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Written by Dr. Ajay Hotchandani   
Thursday, 04 September 2014 00:00

Back to Basics – Acute Gastroenteritis (Stomach Bug)

On August 25th, 2014 the Ministry of Health issued a press release regarding Acute Gastroenteritis (AGE).  The MOH, along with PAHO and CARPHA released a study revealing the impact AGI has on a society as it pertains to Burden of Illness. 

Without going into detailed medical terminology, AGE is simply an infection of the stomach and small intestines that usually results in diarrhea, vomiting and/or stomach cramps.  It is often referred to as stomach flu, stomach bug or food poisoning.  The infectious agent is transferred via contaminated food, water or coming in contact with someone who has the infection.  Often times when infants and children have AGE, several days after one of the parent develops it due to exposure from caring for the child and cleaning up the mess.

The most common signs of the condition are vomiting and diarrhea.   A patient may also experience headaches, nausea, slight fever, feeling tired and muscle aches.  The muscle aches along the abdominal region is common especially if you have been vomiting nonstop.  Every time you vomit your abdomen contracts as though you are doing a sit up (exercising).  The soreness can be due to aggressive contractions of the abdominal muscles that your body may not be used to (seeing as how you don’t exercise).

How long does it last?  Each person reacts differently and recovery can be based on several factors.  The usual course is about 2-3 days to fully resolve, however it may last up to a week.  The key thing to note   is while you are sick you also are at a risk of passing it on to someone else, especially if proper hand washing protocol isn’t adhered to.   Also, make sure toilet seats and any items in that area are properly sanitized; a simple soap and water mixture will greatly help reduce transmission rates.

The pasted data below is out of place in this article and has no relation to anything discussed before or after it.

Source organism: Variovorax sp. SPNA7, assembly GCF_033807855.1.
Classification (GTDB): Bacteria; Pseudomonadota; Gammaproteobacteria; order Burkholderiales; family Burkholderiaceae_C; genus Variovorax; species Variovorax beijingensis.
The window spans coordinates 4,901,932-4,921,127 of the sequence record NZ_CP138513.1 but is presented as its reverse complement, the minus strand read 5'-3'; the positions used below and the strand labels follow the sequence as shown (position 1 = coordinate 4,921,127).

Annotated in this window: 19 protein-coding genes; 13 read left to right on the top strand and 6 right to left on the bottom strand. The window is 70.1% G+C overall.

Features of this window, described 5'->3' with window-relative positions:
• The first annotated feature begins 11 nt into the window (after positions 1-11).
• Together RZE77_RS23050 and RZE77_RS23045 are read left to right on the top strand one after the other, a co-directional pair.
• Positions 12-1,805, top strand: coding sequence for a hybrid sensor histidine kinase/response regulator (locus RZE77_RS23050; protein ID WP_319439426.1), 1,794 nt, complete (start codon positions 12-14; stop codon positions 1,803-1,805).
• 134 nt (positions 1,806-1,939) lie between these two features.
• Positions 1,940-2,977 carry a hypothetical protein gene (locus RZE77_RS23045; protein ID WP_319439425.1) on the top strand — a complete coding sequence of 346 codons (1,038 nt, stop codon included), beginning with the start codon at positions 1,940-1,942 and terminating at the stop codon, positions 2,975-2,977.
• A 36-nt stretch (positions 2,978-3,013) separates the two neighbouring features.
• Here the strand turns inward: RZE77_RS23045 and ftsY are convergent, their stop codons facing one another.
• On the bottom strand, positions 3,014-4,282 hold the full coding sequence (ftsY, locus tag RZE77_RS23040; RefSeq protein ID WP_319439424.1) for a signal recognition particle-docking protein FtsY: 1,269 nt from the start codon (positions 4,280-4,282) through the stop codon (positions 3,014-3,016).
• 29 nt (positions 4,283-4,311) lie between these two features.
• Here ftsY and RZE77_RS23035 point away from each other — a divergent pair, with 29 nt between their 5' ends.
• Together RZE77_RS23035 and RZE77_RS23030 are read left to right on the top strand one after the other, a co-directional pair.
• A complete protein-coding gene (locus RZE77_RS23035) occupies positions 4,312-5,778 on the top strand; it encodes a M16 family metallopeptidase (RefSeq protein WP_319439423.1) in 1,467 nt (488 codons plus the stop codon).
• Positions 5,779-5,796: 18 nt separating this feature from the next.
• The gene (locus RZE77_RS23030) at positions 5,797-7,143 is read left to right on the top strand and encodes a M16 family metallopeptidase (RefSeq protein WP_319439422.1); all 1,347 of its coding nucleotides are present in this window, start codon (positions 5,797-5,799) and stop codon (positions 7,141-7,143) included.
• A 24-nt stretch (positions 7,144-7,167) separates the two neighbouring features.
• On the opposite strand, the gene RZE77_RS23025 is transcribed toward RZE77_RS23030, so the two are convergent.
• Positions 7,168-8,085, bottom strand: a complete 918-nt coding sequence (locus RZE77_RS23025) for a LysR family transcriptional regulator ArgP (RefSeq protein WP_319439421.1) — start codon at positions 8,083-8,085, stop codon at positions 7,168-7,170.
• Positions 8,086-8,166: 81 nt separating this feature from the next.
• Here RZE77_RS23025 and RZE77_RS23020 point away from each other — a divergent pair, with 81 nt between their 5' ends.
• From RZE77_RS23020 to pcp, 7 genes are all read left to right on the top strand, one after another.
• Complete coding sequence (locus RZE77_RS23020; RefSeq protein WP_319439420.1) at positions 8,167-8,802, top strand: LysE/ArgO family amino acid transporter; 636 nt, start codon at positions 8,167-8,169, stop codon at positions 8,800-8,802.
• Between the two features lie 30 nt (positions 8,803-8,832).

What if you get sick?  For the most part the condition is self resolving and needs to be treated symptomatically.  The main issue that has to be addressed is hydration – preventing dehydration.  Over the counter liquids such a pedialyte are a good source of fluids and electrolytes.  Many prefer the taste of sports drinks such a Gatorade.  The problem with Gatorade is that the sugars in it may aggravate the diarrhea.  If you are going to use Gatorade I would suggest mixing it with water 50/50 mixture.  If someone cannot tolerate fluids orally you must consider taking them to the doctor (clinic or hospital) to get IV hydration, especially children.  With kids it is better to be safe than sorry, if you are unsure take them in to get checked and hydrated.  Some people see coconut water as a good source of rehydration, and for adults that can work.   Again, for children and infants, if they are not able to drink pedialyte or water you must take them in to get checked and rehydrated via IV. 

The main issue when dealing with AGE is to practice proper hygiene – washing of hands, cleaning of toilets, proper food preparation and access to clean water.  With the start of school season there is often a spike as kids are not exactly known to be keen on washing their hands, so it is important for parents to properly educate kids on washing hands ESPECIALLY before eating.   Employers, please ensure your work place has proper access to soap and water, this will help reduce sick days amongst employees.